Their stoicism is magnificent, but it is stoicism. But Stevenson did not face his troubles as a stoic, he faced them as an Epicurean. He practised with an austere triumph that terrible asceticism of frivolity which is so much more difficult than the asceticism of gloom. His resignation can only be called an active and uproarious resignation. It was not merely self-sufficing, it was infectious. His triumph was, not that he went through his misfortunes without becoming a cynic or a poltroon, but that he went through his misfortunes and emerged quite exceptionally cheerful and reasonable and courteous, quite exceptionally light-hearted and liberal-minded. His triumph was, in other words, that he went through his misfortunes and did not become like Mr. Henley.

There is one aspect of this matter in particular, which it is as well to put somewhat more clearly before ourselves. This triumph of Stevenson’s over his physical disadvantages is commonly spoken of with reference only to the elements of joy and faith, and what may be called the new and essential virtue of cosmic courage. But as a matter of fact the peculiarly interesting detachment of Stevenson from his own body, is exhibited in a quite equally striking way in its purely intellectual aspect.

Apart from any moral qualities, Stevenson was characterised by a certain airy wisdom, a certain light and cool rationality, which is very rare and very difficult indeed to those who are greatly thwarted or tormented in life. It is possible to find an invalid capable of the work of a strong man, but it is very rare to find an invalid capable of the idleness of a strong man.

It is possible to find an invalid who has the faith which removes mountains, but not easy to find an invalid who has the faith that puts up with pessimists. It may not be impossible or even unusual for a man to lie on his back on a sick bed in a dark room and be an optimist. But it is very unusual indeed for a man to lie on his back on a sick bed in a dark room and be a reasonable optimist: and that is what Stevenson, almost alone of modern optimists, succeeded in being.

The faith of Stevenson, like that of a great number of very sane men, was founded on what is called a paradox—the paradox that existence was splendid because it was, to all outward appearance, desperate. Paradox, so far from being a modern and fanciful matter, is inherent in all the great hypotheses of humanity. The Athanasian Creed, for example, the supreme testimony of Catholic Christianity, sparkles with paradox like a modern society comedy. Thus, in the same manner, scientific philosophy tells us that finite space is unthinkable and infinite space is unthinkable. Thus the most influential modern metaphysician, Hegel, declares without hesitation, when the last rag of theology is abandoned, and the last point of philosophy passed, that existence is the same as non-existence.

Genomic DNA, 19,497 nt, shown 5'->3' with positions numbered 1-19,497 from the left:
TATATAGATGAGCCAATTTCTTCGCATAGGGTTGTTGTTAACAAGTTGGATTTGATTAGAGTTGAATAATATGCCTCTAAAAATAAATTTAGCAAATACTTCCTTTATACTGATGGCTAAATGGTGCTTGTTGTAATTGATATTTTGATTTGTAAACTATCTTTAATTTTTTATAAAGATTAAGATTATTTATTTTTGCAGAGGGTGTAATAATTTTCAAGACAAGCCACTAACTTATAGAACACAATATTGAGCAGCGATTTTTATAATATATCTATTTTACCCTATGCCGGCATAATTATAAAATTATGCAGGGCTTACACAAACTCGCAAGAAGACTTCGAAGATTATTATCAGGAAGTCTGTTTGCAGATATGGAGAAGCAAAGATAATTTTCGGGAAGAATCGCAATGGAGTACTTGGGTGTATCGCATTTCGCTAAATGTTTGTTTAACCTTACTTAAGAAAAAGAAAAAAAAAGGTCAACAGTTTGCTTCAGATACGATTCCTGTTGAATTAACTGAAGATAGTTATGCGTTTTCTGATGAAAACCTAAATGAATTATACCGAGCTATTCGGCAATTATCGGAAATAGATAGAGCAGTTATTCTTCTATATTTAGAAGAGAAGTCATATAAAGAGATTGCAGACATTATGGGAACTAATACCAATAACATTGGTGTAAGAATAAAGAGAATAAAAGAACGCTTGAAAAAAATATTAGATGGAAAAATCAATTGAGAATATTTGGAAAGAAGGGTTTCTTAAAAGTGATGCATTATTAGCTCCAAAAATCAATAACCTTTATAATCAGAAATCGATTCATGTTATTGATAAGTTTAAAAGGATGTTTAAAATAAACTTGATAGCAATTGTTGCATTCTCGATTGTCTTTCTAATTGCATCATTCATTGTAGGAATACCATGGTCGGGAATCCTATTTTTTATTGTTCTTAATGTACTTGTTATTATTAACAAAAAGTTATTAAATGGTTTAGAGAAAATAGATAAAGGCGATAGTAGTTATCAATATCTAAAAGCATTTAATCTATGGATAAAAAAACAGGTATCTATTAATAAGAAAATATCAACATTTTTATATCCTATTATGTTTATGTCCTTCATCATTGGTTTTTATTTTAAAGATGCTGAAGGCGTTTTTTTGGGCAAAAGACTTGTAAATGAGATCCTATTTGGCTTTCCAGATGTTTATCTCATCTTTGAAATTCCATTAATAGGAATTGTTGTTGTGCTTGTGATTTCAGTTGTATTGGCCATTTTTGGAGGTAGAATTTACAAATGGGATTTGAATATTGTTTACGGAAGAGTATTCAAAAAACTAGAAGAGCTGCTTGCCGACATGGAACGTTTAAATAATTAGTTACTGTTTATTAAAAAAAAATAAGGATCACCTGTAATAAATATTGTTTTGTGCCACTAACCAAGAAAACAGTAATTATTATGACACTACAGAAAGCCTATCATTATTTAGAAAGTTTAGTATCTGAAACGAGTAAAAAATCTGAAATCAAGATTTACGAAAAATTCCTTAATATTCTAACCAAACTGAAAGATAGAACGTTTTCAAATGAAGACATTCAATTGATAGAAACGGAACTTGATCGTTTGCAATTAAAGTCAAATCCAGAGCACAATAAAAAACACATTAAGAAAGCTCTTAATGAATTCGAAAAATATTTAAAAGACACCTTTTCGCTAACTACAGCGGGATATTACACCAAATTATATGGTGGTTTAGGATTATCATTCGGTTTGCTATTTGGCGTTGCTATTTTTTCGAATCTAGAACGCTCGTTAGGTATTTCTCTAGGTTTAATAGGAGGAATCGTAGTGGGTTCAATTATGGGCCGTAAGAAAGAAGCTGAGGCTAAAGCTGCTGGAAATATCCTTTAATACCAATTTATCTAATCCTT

Thus the brilliant author of “Lady Windermere’s Fan,” in the electric glare of modernity, finds that life is much too important to be taken seriously. Thus Tertullian, in the first ages of faith, said “Credo quia impossibile.”

We must not, therefore, be immediately repelled by this paradoxical character of Stevenson’s optimism, or imagine for a moment that it was merely a part of that artistic foppery or “fuddling hedonism” with which he has been ridiculously credited. His optimism was one which, so far from dwelling upon those flowers and sunbeams which form the stock-in-trade of conventional optimism, took a peculiar pleasure in the contemplation of skulls, and cudgels, and gallows.

It is one thing to be the kind of optimist who can divert his mind from personal suffering by dreaming of the face of an angel, and quite another thing to be the kind of optimist who can divert it by dreaming of the face of an angel, and quite another thing to be the kind of optimist who can divert it by dreaming of the foul fat face of Long John Silver. And this faith of his had a very definite and a very original philosophical purport. Other men have justified existence because it was a harmony.

He justified it because it was a battle, because it was an inspiring and melodious discord. He appealed to a certain set of facts which lie far deeper than any logic—the great paradoxes of the soul. For the singular fact is that the spirit of man is in reality depressed by all the things which, logically speaking, should encourage it, and encouraged by all the things which, logically speaking, should depress it.

Nothing, for example, can be conceived more really dispiriting than that rationalistic explanation of pain which conceives it as a thing laid by Providence upon the worst people. Nothing, on the other hand, can be conceived as more exalting and reassuring than that great mystical doctrine which teaches that pain is a thing laid by Providence upon the best. We can accept the agony of heroes, while we revolt against the agony of culprits. We can all endure to regard pain when it is mysterious; our deepest nature protests against it the moment that it is rational.